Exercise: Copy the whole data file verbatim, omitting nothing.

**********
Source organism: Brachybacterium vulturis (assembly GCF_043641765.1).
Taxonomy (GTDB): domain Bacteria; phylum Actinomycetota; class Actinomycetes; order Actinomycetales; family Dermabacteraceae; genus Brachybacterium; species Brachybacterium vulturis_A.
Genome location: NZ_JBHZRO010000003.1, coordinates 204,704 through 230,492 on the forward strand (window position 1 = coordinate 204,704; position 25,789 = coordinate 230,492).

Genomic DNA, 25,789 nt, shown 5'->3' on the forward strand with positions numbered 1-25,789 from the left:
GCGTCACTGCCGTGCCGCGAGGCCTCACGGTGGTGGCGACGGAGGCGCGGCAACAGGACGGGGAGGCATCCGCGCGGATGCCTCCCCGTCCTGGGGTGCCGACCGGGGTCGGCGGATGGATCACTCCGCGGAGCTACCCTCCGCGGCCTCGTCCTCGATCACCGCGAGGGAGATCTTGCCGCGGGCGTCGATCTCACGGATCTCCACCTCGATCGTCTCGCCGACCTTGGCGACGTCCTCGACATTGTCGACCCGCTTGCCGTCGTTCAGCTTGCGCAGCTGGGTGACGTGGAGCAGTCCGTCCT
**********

Source organism: Brachybacterium vulturis (assembly GCF_043641765.1).
Taxonomy (GTDB): domain Bacteria; phylum Actinomycetota; class Actinomycetes; order Actinomycetales; family Dermabacteraceae; genus Brachybacterium; species Brachybacterium vulturis_A.
Genome location: NZ_JBHZRO010000003.1, coordinates 204,704 through 230,492 on the forward strand (window position 1 = coordinate 204,704; position 25,789 = coordinate 230,492).

Genomic DNA, 25,789 nt, shown 5'->3' on the forward strand with positions numbered 1-25,789 from the left:
GCGTCACTGCCGTGCCGCGAGGCCTCACGGTGGTGGCGACGGAGGCGCGGCAACAGGACGGGGAGGCATCCGCGCGGATGCCTCCCCGTCCTGGGGTGCCGACCGGGGTCGGCGGATGGATCACTCCGCGGAGCTACCCTCCGCGGCCTCGTCCTCGATCACCGCGAGGGAGATCTTGCCGCGGGCGTCGATCTCACGGATCTCCACCTCGATCGTCTCGCCGACCTTGGCGACGTCCTCGACATTGTCGACCCGCTTGCCGTCGTTCAGCTTGCGCAGCTGGGTGACGTGGAGCAGTCCGTCCT